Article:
Grand Egyptian Museum: finishing touches added ahead of imminent opening

One of the museum’s most important pieces, Khufu’s first boat is yet to be moved to its display

Powered by automated translation

Officials are making the final preparations for the opening later this year of the Grand Egyptian Museum, a landmark national project that is hoped to lend a significant boost to tourism.

A statement on Wednesday by the Ministry of Antiquities and Tourism says king Khufu's afterlife boat, rated among the museum's key exhibits, will shortly be moved into its spot at the museum.

The boat has been meticulously dismantled from its original location close to the Giza Pyramids and will be put together and displayed as the sole piece in a dedicated chamber.

The ministry’s statement also said that contracts with food vendors and retail stores are nearing completion and that will determine which outlets will set up shop inside the museum.

Workshops on the best management strategies will also take place throughout August to ensure that the museum’s operations run smoothly once it is open.

The ministry’s statement was vague on the exact opening date of the museum, however, reports by a number of media outlets point to October or November .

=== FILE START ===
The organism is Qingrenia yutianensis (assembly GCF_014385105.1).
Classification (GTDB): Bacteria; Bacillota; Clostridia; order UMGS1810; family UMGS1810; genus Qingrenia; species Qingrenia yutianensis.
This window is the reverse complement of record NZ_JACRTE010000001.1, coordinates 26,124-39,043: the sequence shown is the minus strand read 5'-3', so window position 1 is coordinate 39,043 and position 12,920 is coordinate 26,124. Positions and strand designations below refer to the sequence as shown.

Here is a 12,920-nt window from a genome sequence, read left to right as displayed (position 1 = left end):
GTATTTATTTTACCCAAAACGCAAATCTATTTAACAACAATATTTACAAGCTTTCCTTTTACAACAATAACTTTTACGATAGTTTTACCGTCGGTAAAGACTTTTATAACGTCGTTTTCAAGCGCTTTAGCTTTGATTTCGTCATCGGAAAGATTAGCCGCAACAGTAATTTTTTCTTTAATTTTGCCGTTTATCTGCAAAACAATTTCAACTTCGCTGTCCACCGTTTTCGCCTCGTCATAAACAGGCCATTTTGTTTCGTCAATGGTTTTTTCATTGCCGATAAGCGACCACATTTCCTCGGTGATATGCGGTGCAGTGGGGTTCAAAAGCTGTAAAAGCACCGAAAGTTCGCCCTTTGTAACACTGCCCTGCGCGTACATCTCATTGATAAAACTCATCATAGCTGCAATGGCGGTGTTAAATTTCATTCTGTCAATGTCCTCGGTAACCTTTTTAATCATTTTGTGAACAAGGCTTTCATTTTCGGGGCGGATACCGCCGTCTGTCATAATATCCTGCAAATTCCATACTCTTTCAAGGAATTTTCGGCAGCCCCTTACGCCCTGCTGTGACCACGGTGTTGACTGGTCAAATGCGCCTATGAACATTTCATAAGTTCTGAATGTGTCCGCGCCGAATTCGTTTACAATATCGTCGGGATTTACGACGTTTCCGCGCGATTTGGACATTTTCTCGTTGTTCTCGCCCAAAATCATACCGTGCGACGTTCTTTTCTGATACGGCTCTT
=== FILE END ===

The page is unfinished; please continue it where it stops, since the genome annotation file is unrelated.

The museum’s exhibition halls are 98 per cent complete, said tourism minister Khaled El Anany in June. The museum will display 50,000 artefacts, which when once open will be the largest archaeological museum in the world dedicated to a single civilisation, spanning an area of 480,000 square metres overlooking the Giza plateau.

Some of ancient Egypt’s most illustrious relics will be displayed, including the famed collection of King Tutankhamen, which has been moved in its entirety to the museum’s halls after a world tour that saw it displayed in Paris, London and Los Angeles.

A number of artefacts will be shown for the first time, including a cache of coffins unearthed last year that made international headlines. Other pieces have been moved from other museums in a number of Egyptian provinces.

The museum’s opening was set for the end of 2020, but was postponed due to the pandemic.

Updated: July 14, 2021, 3:23 PM